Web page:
The study is addressing crossing wave systems which may lead to formation of rogue waves. Onorato et al. (2006, 2010) have shown using the Nonlinear Schr?dringer (NLS) equations that the modulational instability and rogue waves can be triggered by a peculiar form of directional sea state, where two identical, crossing, narrow-banded random wave systems interact with each other. Such results have been underpinned by numerical simulations of the Euler equations solved with a Higher Order Spectral Method (HOSM) and experimental observations (Toffoli et al., 2011). They substantiate a dependence of the angle between the mean directions of propagation of the two crossing wave systems, with a maximum rogue wave probability for angles of approximately 40 degrees. Such an unusual sea state of two almost identical wave systems (approximately the same significant wave height and mean frequency) with high steepness and different directions was observed during the accident to the cruise ship Louis Majesty (Cavaleri et al. 2012). Occurrence of wind sea and swell having almost the same spectral period and significant wave height and crossing at the angle 40o < β < 60o has been investigated recently by Bitner-Gregersen and Toffoli (2014). The numerical simulations carried out by HOSM have shown that although directionality has an effect on the occurrence of extreme waves in crossing seas, rogue waves can occur not only for narrow-banded wave directional spreading but also broader spectral conditions. It seems that the most critical condition for occurrence of rogue waves in crossing seas is associated with energy and frequency of two wave systems while the angle between the wave systems and directional spreading will decide how large extreme waves will grow. The 40 degree angle and narrow-banded directional spreading seem to be generating the largest waves. The study shows that occurrence of rogue-prone crossing sea states is location specific, depending strongly on local characteristics of wave climate in a particular ocean region. These sea states have been observed in the North Atlantic as well as in the North and Norwegian Seas but only in low and intermediate wave conditions. They have not been found in a location off coast of Australia and Nigeria. There are some indications that in the future climate we may expect an increase number of occurrence of rogue-prone crossing sea states in some ocean regions An adopted partitioning procedure of a wave spectrum will impact the results. References Bitner-Gregersen, E.M. and Toffoli, A., 2014. Probability of occurrence of rogue sea states and consequences for design of marine structures. Special Issue of Ocean Dynamics, ISSN 1616-7341, 64(10), DOI 10.1007/s10236-014-0753-2. Cavaleri, L., Bertotti, L., Torrisi, L. Bitner-Gregersen, E., Serio, M. and Onorato, M., 2012. Rogue Waves in Crossing Seas: The Louis Majesty accident. J. Geophysical Research, 117, C00J10, doi:10.1029/2012JC007923 Onorato, M., A. Osborne, A. and M. Serio, 2006. Modulation instability in crossing sea states: A possible mechanism for the formation of freak waves. Phys. Rev. Lett., 96, 014503 Onorato M., Proment, D., Toffoli, A., 2010. Freak waves in crossing seas, European Physical Journal, 185, 45-55. Toffoli A., Bitner-Gregersen, E.M., Osborne, A. Serio, M., Monbaliu, J. , Onorato, M., 2011. Extreme waves in random crossing seas: Laboratory experiments and numerical simulations." Geophys. Res. Lett., 38(2011), L06605, doi: 10.1029/201.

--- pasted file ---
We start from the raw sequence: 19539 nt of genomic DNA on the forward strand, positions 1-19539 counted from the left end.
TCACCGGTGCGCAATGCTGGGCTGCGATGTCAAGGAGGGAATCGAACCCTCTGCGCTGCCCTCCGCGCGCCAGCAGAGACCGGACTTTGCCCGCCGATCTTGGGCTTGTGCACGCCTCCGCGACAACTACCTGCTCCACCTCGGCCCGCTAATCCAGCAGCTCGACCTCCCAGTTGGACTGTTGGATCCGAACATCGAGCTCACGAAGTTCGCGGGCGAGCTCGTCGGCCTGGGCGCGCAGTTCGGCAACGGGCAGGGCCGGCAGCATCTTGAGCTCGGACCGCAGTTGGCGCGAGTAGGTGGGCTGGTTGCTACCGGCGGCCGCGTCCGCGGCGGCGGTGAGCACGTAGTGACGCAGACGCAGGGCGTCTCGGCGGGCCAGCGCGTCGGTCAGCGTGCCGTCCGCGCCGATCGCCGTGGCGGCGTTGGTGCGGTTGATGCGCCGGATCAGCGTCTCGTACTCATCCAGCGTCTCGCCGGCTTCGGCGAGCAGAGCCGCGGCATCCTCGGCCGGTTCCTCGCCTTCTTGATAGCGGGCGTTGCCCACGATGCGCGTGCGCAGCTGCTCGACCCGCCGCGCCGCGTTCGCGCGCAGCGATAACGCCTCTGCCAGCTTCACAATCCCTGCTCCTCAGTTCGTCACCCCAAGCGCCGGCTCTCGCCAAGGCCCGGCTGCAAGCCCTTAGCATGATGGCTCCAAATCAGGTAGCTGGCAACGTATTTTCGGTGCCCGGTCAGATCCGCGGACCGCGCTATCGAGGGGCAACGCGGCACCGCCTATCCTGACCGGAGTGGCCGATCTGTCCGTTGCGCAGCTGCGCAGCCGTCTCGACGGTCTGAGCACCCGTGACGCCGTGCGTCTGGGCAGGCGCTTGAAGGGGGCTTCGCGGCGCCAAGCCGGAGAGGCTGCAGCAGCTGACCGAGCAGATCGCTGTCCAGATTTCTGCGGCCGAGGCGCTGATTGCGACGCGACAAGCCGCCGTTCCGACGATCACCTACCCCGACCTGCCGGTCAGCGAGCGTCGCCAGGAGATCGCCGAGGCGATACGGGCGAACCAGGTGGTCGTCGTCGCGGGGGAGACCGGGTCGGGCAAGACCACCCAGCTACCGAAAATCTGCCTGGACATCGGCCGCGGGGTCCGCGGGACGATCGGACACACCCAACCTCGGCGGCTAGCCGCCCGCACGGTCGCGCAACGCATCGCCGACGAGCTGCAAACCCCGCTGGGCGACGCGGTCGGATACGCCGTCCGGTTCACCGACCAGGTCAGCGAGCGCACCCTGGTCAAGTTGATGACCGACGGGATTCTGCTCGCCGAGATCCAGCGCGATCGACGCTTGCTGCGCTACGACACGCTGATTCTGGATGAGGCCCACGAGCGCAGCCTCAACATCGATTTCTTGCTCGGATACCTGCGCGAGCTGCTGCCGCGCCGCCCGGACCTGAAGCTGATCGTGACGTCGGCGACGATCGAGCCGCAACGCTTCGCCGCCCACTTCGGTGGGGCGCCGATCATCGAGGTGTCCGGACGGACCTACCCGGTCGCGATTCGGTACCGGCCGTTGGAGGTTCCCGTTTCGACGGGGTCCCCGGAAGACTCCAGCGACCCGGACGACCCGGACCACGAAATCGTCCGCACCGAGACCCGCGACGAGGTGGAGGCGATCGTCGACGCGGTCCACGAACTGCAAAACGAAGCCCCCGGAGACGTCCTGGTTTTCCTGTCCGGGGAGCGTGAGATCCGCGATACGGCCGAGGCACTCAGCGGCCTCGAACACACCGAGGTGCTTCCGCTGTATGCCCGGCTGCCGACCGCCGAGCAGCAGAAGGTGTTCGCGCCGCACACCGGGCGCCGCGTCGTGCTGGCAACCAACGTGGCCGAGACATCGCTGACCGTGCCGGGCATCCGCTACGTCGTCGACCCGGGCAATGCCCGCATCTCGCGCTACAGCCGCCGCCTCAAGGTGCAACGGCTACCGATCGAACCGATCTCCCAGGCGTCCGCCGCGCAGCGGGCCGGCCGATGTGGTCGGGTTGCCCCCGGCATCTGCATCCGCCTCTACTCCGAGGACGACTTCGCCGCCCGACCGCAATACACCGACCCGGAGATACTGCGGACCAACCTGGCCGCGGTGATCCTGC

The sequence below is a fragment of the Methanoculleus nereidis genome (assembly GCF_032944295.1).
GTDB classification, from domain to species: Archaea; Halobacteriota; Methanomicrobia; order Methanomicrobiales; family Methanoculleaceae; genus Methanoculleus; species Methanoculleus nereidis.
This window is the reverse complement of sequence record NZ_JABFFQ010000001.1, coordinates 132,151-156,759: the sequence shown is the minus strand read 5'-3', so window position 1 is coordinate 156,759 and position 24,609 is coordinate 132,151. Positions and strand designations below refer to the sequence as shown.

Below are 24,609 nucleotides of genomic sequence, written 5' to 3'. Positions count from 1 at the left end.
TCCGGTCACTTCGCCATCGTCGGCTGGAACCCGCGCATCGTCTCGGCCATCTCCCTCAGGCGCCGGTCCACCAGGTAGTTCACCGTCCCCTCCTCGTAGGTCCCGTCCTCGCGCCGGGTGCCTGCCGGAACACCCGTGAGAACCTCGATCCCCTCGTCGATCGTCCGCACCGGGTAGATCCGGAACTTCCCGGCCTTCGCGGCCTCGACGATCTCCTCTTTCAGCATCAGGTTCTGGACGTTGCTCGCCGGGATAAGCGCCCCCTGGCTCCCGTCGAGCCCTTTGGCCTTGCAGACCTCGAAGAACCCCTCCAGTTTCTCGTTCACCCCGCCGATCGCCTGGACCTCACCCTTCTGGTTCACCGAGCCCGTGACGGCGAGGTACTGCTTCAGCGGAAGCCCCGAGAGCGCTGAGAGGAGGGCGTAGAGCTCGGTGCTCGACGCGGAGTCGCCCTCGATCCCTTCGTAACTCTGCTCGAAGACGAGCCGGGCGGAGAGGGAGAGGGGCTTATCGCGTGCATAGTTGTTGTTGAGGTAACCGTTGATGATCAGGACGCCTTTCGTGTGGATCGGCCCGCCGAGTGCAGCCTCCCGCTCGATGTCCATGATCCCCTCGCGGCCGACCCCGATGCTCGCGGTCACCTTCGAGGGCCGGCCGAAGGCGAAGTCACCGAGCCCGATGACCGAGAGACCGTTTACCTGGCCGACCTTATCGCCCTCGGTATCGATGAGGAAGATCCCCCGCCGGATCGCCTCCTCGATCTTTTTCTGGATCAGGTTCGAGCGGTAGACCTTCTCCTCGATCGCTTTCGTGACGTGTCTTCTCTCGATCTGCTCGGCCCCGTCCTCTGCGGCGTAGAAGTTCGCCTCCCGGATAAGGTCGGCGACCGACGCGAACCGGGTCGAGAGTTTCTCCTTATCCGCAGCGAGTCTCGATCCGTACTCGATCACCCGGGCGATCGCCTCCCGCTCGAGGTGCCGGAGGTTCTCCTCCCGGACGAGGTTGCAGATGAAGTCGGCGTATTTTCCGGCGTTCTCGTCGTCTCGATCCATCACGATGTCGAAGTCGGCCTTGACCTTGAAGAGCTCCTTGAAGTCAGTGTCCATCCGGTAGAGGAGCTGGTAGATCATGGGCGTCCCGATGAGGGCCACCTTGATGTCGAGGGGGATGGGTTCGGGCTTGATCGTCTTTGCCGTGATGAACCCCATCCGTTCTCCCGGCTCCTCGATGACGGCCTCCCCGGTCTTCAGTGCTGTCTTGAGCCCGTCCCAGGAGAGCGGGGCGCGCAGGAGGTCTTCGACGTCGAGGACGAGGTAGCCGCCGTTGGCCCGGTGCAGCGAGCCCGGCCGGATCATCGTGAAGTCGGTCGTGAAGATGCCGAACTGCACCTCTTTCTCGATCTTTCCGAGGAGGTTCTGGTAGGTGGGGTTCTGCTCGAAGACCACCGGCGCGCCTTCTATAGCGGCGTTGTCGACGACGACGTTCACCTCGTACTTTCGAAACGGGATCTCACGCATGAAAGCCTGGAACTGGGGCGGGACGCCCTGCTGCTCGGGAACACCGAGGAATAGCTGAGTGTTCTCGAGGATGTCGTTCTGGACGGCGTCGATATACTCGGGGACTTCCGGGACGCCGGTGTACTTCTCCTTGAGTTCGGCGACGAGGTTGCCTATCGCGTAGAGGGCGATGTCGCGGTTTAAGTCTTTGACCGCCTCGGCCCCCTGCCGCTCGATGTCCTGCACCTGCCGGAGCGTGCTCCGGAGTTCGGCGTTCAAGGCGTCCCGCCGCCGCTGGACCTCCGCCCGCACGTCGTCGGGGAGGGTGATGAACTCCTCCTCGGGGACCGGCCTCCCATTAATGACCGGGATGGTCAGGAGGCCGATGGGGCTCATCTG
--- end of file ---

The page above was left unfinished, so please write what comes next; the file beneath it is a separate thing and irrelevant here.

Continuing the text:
EGU General Assembly Conference Abstracts
- Pub Date:
- April 2017